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McGill professor Serge Gauthier dedicates career to defeat of Alzheimer’s

Dr. Serge Gauthier educates the public on Alzheimer’s. (Photo: Irwin Block)

Dr. Serge Gauthier educates the public on Alzheimer’s. (Photo: Irwin Block)

When neurologist Serge Gauthier first appeared in The Senior Times in its early days, Alzheimer’s was thought to mostly affect old people, a consequence of strokes, and was described then as senile dementia.

Dr. Gauthier and other specialists pursuing research into Alzheimer’s then began to describe it as a disease, mostly due to amyloid deposition in the brain.

Current thinking is that Alzheimer’s results from a combination of factors, such as small, mostly silent strokes added to age-related changes within the nerve cells (tau fibrils) and outside the nerve cells (amyloid fibrils), and chronic neuroinflammation, Gauthier tells The Senior Times.

Dr. Gauthier, an expert in the field, is a professor of neurology and neurosurgery, psychiatry, and medicine at McGill. He is director of the Alzheimer Disease and Related Disorders Research Unit of the university’s Research Center for Studies in Aging at the Douglas Mental Health University Institute.

Current treatments for the disease aim at restoring neurotransmitter balance in the brain, mainly by increasing levels of acetylcholine – an organic chemical released by nerve cells that sends signals to other cells.

Treatments are evolving and, Dr. Gauthier reports, new drugs are being tested to amplify this effect. Other drugs under testing are designed to reduce the amounts of the protein called tau and amyloid fibrils in the brain, or to decrease inflammation. Further, the public should understand that dementia is a stage of Alzheimer’s Disease, which is the most common cause of dementia, but not the only one. The pathology of Alzheimer’s disease can be silent in the brain, resulting in no symptoms for up to 20 years.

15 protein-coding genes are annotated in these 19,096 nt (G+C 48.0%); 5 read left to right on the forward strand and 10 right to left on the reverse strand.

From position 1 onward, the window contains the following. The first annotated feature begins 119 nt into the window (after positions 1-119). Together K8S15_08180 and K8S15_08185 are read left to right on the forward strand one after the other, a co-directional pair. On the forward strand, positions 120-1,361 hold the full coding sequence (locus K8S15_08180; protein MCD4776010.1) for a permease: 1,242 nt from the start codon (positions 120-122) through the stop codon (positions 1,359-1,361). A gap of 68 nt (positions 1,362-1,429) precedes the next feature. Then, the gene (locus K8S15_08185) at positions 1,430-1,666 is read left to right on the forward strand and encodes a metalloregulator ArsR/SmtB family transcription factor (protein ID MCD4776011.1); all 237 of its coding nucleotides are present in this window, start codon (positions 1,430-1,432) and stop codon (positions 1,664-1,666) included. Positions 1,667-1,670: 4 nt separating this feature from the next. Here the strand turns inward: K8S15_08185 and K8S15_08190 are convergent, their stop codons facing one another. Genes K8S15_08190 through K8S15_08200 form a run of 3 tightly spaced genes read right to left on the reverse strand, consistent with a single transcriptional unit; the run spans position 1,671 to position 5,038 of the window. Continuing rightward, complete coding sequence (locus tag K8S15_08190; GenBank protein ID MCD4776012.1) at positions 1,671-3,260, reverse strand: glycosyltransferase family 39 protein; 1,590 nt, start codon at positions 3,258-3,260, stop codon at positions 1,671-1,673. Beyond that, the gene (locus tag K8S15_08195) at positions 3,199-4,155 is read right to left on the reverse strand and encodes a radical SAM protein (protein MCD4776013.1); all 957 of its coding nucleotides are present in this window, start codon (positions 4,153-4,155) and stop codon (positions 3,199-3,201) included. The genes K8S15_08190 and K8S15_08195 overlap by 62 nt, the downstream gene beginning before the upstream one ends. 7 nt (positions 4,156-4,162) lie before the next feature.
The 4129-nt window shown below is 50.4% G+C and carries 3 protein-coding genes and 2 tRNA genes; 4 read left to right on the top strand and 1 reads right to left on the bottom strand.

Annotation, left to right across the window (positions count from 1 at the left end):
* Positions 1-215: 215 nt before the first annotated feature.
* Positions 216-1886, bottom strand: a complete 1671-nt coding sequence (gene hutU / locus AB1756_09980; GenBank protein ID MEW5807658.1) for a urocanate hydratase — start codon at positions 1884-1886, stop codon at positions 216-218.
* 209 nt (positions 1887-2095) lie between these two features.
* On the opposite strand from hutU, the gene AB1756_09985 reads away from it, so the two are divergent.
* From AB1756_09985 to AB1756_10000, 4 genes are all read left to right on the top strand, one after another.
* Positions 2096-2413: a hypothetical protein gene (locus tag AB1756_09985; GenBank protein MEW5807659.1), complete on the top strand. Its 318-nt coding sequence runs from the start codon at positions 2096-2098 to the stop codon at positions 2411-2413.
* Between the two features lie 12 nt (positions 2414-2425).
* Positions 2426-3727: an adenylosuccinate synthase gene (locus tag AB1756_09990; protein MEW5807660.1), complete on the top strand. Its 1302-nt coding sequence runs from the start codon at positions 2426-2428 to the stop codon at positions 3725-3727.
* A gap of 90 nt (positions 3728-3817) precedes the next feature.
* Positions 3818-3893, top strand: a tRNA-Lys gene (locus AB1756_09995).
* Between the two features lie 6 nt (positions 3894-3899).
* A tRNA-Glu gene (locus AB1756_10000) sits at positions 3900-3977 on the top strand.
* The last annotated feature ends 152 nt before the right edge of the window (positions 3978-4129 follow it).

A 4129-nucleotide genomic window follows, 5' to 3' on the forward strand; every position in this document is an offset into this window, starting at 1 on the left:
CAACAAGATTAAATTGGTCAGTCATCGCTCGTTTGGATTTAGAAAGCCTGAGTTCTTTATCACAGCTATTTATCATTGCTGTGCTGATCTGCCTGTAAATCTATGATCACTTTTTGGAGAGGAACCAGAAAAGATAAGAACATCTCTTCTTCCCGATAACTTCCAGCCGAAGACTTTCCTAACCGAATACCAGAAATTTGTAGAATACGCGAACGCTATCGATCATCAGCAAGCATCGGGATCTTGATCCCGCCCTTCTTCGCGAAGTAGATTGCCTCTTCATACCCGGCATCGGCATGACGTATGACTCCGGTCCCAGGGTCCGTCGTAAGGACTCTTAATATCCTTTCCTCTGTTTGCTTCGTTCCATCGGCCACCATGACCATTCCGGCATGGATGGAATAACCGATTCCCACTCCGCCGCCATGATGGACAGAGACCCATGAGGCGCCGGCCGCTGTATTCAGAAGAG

He notes that not everyone with the Alzheimer pathology has symptoms of the condition, because of such compensatory factors as “brain reserve” – the result of education, good genes, and other factors under study.

Dr. Gauthier teaches, does clinical work, and conducts research, but he also makes a point of participating in public education, as he did last month in an informative talk at the Alzheimer Society of Montreal. He laces his delivery with humour, giving his discussion of the evolving science an aura of humanity and hope.

Among the points he made in his talk:

• Concerned baby boomers account for about half the people taking part in memory clinics. There are some 30 such clinics in Quebec.

• While memory loss is part of ageing, “when you stop looking at the calendar, there is a
problem. When your daughter keeps track of your appointments, there is a problem. We’re talking about a gray zone it’s not black and white.”

• There are seven stages in the progression of Alzheimer’s disease, the third involves cognitive issues, which indicate decline, but can remain stable. When dementia sets in and help is required, you get to stage five, meaning you cannot live alone. Stage six includes incontinence and at stage seven you cannot walk.

• Signs of memory loss include not knowing the word for a common object, not finding your keys, or hat, or glasses, forgetting why you went to the basement, or names of people you know, but these do not necessarily indicate Alzheimer’s onset – you could be lacking sleep.

• One of the tests to indicate whether you have Alzheimer’s symptoms is called the Montreal Cognitive Assessment, available online at
mocatest.org. There is an important distinction to be made between attention deficit and failure to comprehend.

• Once early symptoms appear, 15 per cent will show some deterioration; after five years, half will show signs of dementia. The risk of progression is higher if you carry the gene ApoE4, discovered by Dr. Judes Poirier, a McGill Univerisity professor of Medicine and Psychiatry and senior scientist of the Canadian Institute for Studies in Aging Research.

• Hopefully, in a few years a cocktail of medication tailored to every patient’s needs will slow down the evolution of the disease.

• Not everyone who has Alzheimer’s will develop dementia – you could die first, or benefit from protective factors in your body. Less than half of those who have mild cognitive impairments will have Alzheimer’s.

  One-third of patients who have Alzheimer’s in the early stages need an antidepressant, and a new one called Trintellix can help with memory issues. As Alzheimer’s progresses, other classes of medication will be prescribed.

• On the preventive side, stay in school as long as possible, or go back to school, take courses. Start power walking, at least three times a week – it’s beneficial for your brain. More exercise and less smoking are associated with a lower risk of dementia.

• There is evidence that the “Mediterranean Diet” is good to prevent heart attacks and strokes, and therefore should also help prevent dementia, but this is not fully demonstrated.

• Married men not only live longer they also experience fewer Alzheimer’s cases than those who live alone. If you are a single man, “get a girlfriend,” Dr. Gauthier said with a smile.

• Intellectual stimulation and social interaction contribute to delaying the progression of symptoms.

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